Harvesting flax seeds
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Harvesting seeds from a garden has many advantages. Not only do you save money when the next planting season rolls around, each year your plants will become hardier and stronger and you will have heirloom seeds to pass on to the next generation. Read on to learn how to harvest seeds from a garden.
Preparing Seeds For Harvest
When harvesting your produce, always leave a few specimens behind in the garden for seed harvesting. If you are growing pod type vegetables such as green beans or peas, allow the pods to continue to ripen and dry on the vine. The seeds inside the pod are easily removed once they are dry.
Understand that vegetables and fruit should also be left on the vine or bush and allowed to "over" ripen. Once you pick the fruit or vegetable, gently mash down and pull out the seeds. If you have a hard time doing this with your fingers you may use tweezers, but be careful with how much pressure you apply to the seeds. Once you have gathered the seeds from the pulp, place them in a glass container with twice as much water as seeds. Allow seeds to soak for 48 hours. After the allotted time discard any seeds that are floating on the top of the water. Taking the seeds that have sunk to the bottom, lay them out to dry on paper towels or screen.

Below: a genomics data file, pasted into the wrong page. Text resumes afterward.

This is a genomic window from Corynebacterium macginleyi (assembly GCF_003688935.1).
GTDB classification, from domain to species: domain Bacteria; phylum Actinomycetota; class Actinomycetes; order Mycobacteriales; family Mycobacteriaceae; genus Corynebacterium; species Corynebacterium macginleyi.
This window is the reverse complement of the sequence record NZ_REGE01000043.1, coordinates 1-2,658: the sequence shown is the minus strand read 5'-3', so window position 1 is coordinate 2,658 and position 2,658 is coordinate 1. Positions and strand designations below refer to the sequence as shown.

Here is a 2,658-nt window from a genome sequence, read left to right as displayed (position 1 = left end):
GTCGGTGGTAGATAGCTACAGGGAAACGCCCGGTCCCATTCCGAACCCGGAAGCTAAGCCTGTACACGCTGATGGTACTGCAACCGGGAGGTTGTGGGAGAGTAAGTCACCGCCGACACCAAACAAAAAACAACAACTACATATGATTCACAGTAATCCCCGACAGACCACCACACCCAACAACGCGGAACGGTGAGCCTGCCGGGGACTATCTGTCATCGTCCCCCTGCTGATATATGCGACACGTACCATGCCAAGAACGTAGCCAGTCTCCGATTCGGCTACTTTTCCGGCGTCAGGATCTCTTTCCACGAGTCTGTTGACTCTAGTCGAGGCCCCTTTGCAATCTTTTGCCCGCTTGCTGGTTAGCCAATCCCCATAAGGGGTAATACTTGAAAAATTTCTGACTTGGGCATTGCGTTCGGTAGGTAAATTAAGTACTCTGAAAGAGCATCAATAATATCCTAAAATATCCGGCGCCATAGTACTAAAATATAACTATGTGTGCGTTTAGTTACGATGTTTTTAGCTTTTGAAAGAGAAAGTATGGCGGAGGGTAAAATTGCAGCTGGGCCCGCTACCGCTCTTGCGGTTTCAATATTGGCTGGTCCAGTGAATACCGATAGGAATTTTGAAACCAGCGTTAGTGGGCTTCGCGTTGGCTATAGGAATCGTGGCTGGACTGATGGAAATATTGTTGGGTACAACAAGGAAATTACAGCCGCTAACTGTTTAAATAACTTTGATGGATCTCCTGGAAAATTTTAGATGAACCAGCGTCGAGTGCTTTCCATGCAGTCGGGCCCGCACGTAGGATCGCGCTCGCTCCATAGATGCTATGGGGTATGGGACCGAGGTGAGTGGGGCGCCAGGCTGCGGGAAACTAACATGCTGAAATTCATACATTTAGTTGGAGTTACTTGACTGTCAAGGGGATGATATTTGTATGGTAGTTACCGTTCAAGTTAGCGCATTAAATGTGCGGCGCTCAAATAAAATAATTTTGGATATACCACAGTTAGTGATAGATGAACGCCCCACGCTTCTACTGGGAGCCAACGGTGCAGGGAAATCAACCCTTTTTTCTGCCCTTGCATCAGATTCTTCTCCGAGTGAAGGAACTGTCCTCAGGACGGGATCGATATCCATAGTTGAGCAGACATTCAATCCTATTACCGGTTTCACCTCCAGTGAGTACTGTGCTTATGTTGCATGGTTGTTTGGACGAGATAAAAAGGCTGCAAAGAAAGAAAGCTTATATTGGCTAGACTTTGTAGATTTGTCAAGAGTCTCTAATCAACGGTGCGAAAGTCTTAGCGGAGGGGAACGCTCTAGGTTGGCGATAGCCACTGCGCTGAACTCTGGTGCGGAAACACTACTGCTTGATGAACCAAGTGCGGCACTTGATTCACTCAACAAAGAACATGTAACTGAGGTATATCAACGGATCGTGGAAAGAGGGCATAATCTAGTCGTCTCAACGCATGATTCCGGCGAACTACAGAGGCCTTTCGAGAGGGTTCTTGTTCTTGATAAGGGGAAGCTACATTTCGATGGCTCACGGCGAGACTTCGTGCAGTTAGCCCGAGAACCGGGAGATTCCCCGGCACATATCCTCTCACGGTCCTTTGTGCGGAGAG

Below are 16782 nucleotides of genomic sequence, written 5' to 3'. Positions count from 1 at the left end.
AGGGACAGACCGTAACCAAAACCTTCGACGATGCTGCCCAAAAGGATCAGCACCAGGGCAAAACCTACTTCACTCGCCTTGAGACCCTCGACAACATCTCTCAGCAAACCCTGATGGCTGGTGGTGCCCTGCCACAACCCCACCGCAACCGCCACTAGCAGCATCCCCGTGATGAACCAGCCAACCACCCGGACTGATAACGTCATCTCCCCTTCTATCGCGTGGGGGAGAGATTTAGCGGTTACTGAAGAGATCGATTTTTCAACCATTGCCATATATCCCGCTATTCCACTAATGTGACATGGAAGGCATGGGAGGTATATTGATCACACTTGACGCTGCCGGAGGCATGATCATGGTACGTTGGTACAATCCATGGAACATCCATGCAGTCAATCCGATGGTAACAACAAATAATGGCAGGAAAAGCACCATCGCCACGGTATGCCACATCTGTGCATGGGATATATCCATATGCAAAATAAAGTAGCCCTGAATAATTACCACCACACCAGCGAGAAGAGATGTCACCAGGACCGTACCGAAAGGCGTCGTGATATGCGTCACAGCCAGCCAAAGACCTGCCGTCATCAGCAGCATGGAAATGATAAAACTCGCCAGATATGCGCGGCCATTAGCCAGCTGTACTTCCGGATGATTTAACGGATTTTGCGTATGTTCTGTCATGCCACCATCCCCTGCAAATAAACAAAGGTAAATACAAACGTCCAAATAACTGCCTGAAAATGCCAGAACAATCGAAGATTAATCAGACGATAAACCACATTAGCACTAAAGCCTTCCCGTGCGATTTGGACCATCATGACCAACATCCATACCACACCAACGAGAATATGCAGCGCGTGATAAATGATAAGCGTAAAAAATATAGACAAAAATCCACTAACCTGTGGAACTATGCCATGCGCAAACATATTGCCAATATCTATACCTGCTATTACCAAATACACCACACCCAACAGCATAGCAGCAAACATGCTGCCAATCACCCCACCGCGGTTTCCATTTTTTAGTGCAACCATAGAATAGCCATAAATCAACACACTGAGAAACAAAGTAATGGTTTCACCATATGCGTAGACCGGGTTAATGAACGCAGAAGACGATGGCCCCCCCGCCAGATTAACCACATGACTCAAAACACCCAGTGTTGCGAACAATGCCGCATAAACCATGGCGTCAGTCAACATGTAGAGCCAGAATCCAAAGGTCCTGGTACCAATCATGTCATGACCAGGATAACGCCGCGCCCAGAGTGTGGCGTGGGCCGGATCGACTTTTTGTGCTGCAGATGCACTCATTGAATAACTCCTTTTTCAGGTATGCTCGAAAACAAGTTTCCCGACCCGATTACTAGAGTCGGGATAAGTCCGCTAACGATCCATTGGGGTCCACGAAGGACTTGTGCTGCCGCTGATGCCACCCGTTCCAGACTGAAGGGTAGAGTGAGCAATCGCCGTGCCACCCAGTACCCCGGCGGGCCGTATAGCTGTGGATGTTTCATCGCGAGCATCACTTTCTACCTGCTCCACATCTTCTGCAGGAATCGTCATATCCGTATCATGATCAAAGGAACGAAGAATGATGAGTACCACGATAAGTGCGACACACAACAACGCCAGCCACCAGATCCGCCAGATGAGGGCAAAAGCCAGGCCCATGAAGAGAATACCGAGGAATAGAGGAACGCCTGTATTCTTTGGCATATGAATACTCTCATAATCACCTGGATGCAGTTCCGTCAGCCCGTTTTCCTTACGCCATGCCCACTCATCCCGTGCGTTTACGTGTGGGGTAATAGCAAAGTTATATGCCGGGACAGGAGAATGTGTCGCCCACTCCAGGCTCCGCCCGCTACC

When harvesting flower seeds allow the heads to dry on the plant. Gather the seed pods when brown but before they have split. Gently open the seed pods over a sheet of tissue paper as it makes it easier to gather the smaller seeds. If you are gathering seeds from flowers such as poppies, you may allow the seed pods to dry on the plant to the point where you can just shake them out of the pod.
Storing Harvested Seeds
Know that the key to maintaining healthy seeds is to keep them dry. Place your dried seeds in a paper envelope, and then seal. The paper envelopes absorb moisture from the air and aid in maintaining a dry environment. You can purchase small envelopes made especially for seeds, or use ordinary white stationary envelopes. If you plan to give the seeds as gifts, you can get creative and design your own.
Label seed envelopes with type of seed and date stored. Labeling can be done before or after putting seeds in. If you are designing your own envelopes you will naturally want to wait until after.
Place sealed and labeled paper envelopes in an airtight container. You can use a plastic shoe box, storage bin or put the envelopes inside a larger plastic food storage bag. This gives your seeds an extra layer of protection from moisture and shock.